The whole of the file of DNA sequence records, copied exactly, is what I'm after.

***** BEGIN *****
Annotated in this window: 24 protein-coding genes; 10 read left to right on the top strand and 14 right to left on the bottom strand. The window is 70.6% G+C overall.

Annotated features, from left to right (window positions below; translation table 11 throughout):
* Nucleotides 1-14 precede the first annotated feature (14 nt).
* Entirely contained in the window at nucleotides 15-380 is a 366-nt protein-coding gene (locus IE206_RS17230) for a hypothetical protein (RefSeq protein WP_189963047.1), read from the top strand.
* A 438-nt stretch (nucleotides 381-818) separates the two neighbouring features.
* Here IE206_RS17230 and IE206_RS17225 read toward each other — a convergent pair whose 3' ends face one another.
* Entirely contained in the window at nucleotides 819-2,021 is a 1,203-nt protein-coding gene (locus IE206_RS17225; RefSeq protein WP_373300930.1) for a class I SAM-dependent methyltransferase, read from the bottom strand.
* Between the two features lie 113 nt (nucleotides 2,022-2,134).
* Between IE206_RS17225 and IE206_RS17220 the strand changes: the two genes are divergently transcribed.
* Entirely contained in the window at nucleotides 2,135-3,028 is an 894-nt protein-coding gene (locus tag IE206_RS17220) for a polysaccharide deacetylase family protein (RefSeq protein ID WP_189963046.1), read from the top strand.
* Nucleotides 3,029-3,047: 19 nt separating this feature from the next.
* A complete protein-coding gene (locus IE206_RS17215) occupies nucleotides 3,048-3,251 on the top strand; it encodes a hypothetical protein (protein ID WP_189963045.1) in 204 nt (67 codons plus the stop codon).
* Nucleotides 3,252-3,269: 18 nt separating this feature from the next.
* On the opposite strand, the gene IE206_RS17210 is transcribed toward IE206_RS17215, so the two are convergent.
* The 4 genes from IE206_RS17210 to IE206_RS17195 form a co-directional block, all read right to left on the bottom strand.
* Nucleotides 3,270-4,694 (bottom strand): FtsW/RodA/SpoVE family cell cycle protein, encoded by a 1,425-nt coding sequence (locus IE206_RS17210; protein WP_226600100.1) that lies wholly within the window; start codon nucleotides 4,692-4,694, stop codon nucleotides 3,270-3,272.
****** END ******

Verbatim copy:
Annotated in this window: 24 protein-coding genes; 10 read left to right on the top strand and 14 right to left on the bottom strand. The window is 70.6% G+C overall.

Annotated features, from left to right (window positions below; translation table 11 throughout):
* Nucleotides 1-14 precede the first annotated feature (14 nt).
* Entirely contained in the window at nucleotides 15-380 is a 366-nt protein-coding gene (locus IE206_RS17230) for a hypothetical protein (RefSeq protein WP_189963047.1), read from the top strand.
* A 438-nt stretch (nucleotides 381-818) separates the two neighbouring features.
* Here IE206_RS17230 and IE206_RS17225 read toward each other — a convergent pair whose 3' ends face one another.
* Entirely contained in the window at nucleotides 819-2,021 is a 1,203-nt protein-coding gene (locus IE206_RS17225; RefSeq protein WP_373300930.1) for a class I SAM-dependent methyltransferase, read from the bottom strand.
* Between the two features lie 113 nt (nucleotides 2,022-2,134).
* Between IE206_RS17225 and IE206_RS17220 the strand changes: the two genes are divergently transcribed.
* Entirely contained in the window at nucleotides 2,135-3,028 is an 894-nt protein-coding gene (locus tag IE206_RS17220) for a polysaccharide deacetylase family protein (RefSeq protein ID WP_189963046.1), read from the top strand.
* Nucleotides 3,029-3,047: 19 nt separating this feature from the next.
* A complete protein-coding gene (locus IE206_RS17215) occupies nucleotides 3,048-3,251 on the top strand; it encodes a hypothetical protein (protein ID WP_189963045.1) in 204 nt (67 codons plus the stop codon).
* Nucleotides 3,252-3,269: 18 nt separating this feature from the next.
* On the opposite strand, the gene IE206_RS17210 is transcribed toward IE206_RS17215, so the two are convergent.
* The 4 genes from IE206_RS17210 to IE206_RS17195 form a co-directional block, all read right to left on the bottom strand.
* Nucleotides 3,270-4,694 (bottom strand): FtsW/RodA/SpoVE family cell cycle protein, encoded by a 1,425-nt coding sequence (locus IE206_RS17210; protein WP_226600100.1) that lies wholly within the window; start codon nucleotides 4,692-4,694, stop codon nucleotides 3,270-3,272.